Europe: EU Announces Net Zero Industry Act
On January 17, 2023, the President of the European Commission, Ursula von der Leyen, announced plans to introduce a Net Zero Industry Act as part of the new Green Deal Industrial Plan. Von der Leyen acknowledged in her speech at the World Economic Forum that the introduction of the Green Deal Industrial Plan is partly in response to the U.S. Inflation Reduction Act, stating that “it is no secret that certain elements of the design of the Inflation Reduction Act raised a number of concerns in terms of some of the targeted incentives for companies.”
The purpose of the Net Zero Industry Act is to create a regulatory environment that allows the European net zero industry to scale up fast and to create “conducive conditions” for sectors that play an important role in reaching net zero.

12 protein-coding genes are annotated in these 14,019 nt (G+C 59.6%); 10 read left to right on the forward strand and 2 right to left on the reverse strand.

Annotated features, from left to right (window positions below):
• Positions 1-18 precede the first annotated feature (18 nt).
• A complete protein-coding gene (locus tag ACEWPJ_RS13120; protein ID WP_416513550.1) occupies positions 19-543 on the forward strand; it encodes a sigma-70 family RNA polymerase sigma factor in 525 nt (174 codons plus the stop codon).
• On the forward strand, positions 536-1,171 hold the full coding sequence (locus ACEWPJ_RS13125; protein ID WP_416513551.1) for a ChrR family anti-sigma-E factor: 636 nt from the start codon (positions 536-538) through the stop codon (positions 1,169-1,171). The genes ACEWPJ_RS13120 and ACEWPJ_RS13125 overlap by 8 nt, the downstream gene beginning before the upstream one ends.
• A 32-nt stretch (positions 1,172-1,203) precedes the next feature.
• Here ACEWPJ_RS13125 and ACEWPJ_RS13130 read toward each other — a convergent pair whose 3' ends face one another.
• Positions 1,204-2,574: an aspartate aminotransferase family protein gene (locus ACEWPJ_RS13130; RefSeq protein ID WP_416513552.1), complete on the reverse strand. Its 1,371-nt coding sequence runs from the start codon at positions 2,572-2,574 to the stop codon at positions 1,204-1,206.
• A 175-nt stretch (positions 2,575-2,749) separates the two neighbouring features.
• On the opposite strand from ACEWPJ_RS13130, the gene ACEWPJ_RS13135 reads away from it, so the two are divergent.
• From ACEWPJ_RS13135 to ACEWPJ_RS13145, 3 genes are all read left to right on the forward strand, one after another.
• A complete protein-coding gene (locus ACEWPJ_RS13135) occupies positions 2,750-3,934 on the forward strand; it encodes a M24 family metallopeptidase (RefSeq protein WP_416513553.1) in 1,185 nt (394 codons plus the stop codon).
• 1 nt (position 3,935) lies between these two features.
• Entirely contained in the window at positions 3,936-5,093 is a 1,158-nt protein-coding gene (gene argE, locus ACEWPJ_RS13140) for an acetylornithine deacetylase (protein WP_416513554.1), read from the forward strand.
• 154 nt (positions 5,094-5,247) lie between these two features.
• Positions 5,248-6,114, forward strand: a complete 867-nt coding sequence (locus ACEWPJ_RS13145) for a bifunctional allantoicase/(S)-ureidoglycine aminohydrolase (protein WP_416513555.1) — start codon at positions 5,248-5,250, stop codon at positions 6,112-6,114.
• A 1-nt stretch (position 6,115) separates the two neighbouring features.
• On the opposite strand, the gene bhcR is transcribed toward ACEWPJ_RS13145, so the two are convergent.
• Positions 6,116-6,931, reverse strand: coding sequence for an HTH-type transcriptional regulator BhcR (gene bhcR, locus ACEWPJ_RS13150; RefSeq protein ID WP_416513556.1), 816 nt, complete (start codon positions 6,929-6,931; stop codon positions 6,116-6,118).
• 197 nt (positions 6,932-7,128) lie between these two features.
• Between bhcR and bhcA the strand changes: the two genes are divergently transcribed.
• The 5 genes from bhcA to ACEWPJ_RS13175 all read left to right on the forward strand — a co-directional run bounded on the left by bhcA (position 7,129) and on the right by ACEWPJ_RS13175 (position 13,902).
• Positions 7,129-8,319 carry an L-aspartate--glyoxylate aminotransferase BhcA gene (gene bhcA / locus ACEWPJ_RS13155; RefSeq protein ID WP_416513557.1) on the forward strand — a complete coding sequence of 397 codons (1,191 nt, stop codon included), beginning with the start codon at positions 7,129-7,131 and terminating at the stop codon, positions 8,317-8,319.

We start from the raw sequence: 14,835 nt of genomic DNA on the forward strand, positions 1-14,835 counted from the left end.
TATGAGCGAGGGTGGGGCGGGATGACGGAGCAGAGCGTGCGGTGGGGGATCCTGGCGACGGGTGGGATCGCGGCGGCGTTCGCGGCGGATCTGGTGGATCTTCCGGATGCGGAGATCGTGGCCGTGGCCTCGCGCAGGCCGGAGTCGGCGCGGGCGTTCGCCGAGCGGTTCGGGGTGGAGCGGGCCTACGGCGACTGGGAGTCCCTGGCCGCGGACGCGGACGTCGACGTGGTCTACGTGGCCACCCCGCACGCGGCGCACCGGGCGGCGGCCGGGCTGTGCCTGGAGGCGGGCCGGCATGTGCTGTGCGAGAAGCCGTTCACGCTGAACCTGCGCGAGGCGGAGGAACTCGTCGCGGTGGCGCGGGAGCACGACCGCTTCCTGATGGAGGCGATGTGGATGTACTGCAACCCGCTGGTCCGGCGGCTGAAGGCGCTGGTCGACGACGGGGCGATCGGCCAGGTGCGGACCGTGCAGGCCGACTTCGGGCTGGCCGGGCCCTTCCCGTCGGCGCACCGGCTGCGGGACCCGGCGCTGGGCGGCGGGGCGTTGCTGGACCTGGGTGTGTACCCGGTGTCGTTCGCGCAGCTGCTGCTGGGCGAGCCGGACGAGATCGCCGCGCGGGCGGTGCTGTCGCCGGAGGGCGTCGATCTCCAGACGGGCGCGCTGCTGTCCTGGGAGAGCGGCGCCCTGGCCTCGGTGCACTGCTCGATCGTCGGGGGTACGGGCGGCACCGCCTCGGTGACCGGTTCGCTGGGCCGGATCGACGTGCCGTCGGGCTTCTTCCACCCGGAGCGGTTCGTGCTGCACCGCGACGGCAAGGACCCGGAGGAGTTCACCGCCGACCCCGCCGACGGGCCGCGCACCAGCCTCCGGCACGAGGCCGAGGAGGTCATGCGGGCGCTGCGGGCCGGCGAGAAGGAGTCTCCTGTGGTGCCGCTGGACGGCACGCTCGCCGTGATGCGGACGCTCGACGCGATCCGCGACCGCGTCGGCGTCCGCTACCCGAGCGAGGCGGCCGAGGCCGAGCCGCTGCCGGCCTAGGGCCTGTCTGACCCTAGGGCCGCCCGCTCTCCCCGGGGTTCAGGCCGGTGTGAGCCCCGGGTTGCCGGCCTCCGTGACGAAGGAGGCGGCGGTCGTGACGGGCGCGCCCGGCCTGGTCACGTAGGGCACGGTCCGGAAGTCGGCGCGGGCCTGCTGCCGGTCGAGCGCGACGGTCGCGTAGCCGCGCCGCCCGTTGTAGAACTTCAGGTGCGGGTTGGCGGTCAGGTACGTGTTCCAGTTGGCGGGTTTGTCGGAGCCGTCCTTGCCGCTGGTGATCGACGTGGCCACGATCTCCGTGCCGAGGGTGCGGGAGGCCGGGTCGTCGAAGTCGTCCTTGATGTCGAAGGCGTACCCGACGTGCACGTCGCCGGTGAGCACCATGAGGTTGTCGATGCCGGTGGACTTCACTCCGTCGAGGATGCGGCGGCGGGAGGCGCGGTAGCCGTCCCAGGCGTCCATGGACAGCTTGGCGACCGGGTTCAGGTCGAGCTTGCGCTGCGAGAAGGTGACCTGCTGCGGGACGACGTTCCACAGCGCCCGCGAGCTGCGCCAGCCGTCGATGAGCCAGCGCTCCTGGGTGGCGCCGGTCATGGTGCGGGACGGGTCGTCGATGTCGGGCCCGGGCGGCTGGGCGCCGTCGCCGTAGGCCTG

The Net Zero Industry Act will identify clear goals for the European clean technology sector by 2030. The Act aims to focus investment on strategic projects along the entire supply chain, and will specifically look into making the process to obtain permits for new clean technology production sites simpler and faster.
Under the Green Deal Industrial Plan, the Commission has also proposed to temporarily relax state-aid rules in order to incentivize investments in the clean technology sector. This will include introducing a new simple tax-break model for the sector.
Funding will be made available through the creation of a European Sovereignty Fund, which was first announced in September 2022. More details about the Fund is expected this summer during the mid-term budget review.
The draft text of the Act has not yet been published.
Europe: European Parliament Committee Votes in Favor of Stricter Reporting Requirements for EU Banks but Omits Fossil Fuel Regulations